After I got home Sandra Bernhart came on the TV. She sang a cover of the Tom Waits tune Downtown Train crediting it, as cretins usually do, to Rod Stewart. I like her though, for her confidence and often find her hilarious. Then there was some guest talking about a women’s conference that totally excluded men, including male infants. Everyone seemed to think it was a great idea. Boy George talked about his obsession with Bowie, and thoughts I was having earlier today started bugging me.
I was thinking about the qualities I admire most in writers. I like writers who write about what they know. That’s the most amazing thing to me about Jane Austen. There are never any scenes in her books where men are speaking alone; that’s because she was not a man, and had no idea what men say when they are alone. So she didn’t write it. She did, however, create convincing portrayals of men based on her observations. So, when I read Too hot to handle in the SF Gate it really bugged me. I don’t feel qualified to write or talk about homosexuality. I don’t feel qualified to write about what a woman feels. I have no idea; these things are totally outside my experience. Consequently, while I enjoy reading a lot of authors that are gay, or women, or both I do not feel that it is a model that I can emulate as a writer. Because they are different is the main reason to read them. It’s educational, but I can’t say that I really find it useful in crafting my own pieces. I can’t emulate them. I don’t have those experiences to draw from.
Terry Eagleton’s observation about the fringe becoming the center is very apparent in the selection of essays assigned to aspiring writers. Just how useful is this, really? I can see that its important in the realm of literature, to make sure that all human experience is represented. But what good does it do for the typical farmboy trying to learn to write in Arkansas to be thrust into narratives of gays in New York? It’s more about writing as social engineering, trying to get people with more limited life experiences to open up to the rest of the world. That’s great in a literature class. But in a writing class? It seems to me that matching the writing samples to the demographic, giving people writing that they can identify with more closely might be better. But that’s dangerous, too. I’m a bit of a punk-rock kid; if you gave me stories of small town life and going to church on Sunday (the general cross section around here) I’d puke and find nothing to identify with. I don’t know what the answer is, but it’s probably somewhere in the middle. All I know for sure is that I can’t write from a woman’s or a gay’s perspective. It would be really foolish to try. Can’t I just be okay with being me, without being engineered into something else? I’ve got my own sort of fringe, and I trip on it all the time.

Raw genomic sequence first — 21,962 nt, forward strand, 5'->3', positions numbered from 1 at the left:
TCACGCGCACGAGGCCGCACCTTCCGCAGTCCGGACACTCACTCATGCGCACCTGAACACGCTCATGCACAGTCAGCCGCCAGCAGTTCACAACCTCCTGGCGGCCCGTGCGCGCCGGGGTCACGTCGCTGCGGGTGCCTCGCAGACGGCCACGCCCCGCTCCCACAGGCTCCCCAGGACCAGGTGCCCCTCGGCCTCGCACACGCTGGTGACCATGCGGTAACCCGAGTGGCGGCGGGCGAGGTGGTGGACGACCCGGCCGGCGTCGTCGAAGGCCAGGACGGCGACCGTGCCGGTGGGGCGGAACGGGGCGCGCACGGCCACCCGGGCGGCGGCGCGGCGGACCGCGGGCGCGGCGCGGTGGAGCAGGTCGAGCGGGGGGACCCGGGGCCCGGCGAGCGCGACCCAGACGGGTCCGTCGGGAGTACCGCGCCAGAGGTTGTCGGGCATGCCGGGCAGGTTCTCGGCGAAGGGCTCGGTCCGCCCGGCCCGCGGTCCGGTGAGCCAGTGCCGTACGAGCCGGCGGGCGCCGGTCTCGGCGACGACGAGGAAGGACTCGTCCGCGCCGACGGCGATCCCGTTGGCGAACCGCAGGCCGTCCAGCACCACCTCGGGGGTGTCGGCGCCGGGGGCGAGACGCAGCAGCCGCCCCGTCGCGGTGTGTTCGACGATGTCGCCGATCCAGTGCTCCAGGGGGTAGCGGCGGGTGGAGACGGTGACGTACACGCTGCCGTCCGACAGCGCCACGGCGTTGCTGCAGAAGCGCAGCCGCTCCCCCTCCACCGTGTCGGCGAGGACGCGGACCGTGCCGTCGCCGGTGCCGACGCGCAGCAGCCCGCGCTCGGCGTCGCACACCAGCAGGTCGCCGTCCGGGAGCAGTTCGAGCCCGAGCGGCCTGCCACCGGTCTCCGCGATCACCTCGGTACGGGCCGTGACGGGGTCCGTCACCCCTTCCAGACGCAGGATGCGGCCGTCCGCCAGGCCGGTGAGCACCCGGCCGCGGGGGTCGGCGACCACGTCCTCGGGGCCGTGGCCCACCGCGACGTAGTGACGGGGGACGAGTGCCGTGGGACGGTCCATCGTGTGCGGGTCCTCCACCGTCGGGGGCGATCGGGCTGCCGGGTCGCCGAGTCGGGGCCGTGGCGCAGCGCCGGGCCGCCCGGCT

The first assignment in my expository writing class is to write about a multicultural experience. The teacher said that she ran into trouble with one student a long time ago who literally had never had one. Not a problem with me. But it made me think about why the curriculum forces students to confront these issues in a writing class. Psychology or Sociology are required courses. Foreign Languages are required. Dealing with these issues, in those classes, seems perfectly logical. Why does it have to be part of writing? I suppose it’s my feeling that writing is a craft that gets in the way. I think writing classes should do everything they can to improve the craft. I remember a guy I knew in California (originally from Texas) who when forced to write about multiculturalism, wrote a fabricated essay because he had no experience to draw upon, and was totally unwilling to go out and have one. He wasn’t so much a bigot, as he was afraid of people different from him. I suspect that is what happens in most of these writing classes, when students are asked to write about topics they know nothing about.
Teaching observation, research, and the sheer craft of concise writing is a full enough study I think, without resorting to attempts at social engineering. This stuff really bugs me. The writing curriculum I have been exposed to most of my career consists more of sensitivity training than anything remotely resembling writing. I value writers who are different from me; I just don’t want to be forced to write like them. But finding the voice that seems right to you is now at a pole completely opposed to writing as it exists in the classroom. I feel relatively sure that I will be condemned as a romantic. That’s fine; in it’s broadest context, the label fits. It fits because I value emotion over reason, not because I value the individual over society. Valuing emotion, I’d be an idiot not to listen to the emotions of people who are different from me; there is a lot of passionate writing from women, minorities, and gays. But I can’t write like them, because I’m not one of them.
Unless I want to write fiction, I’m stuck with writing like me.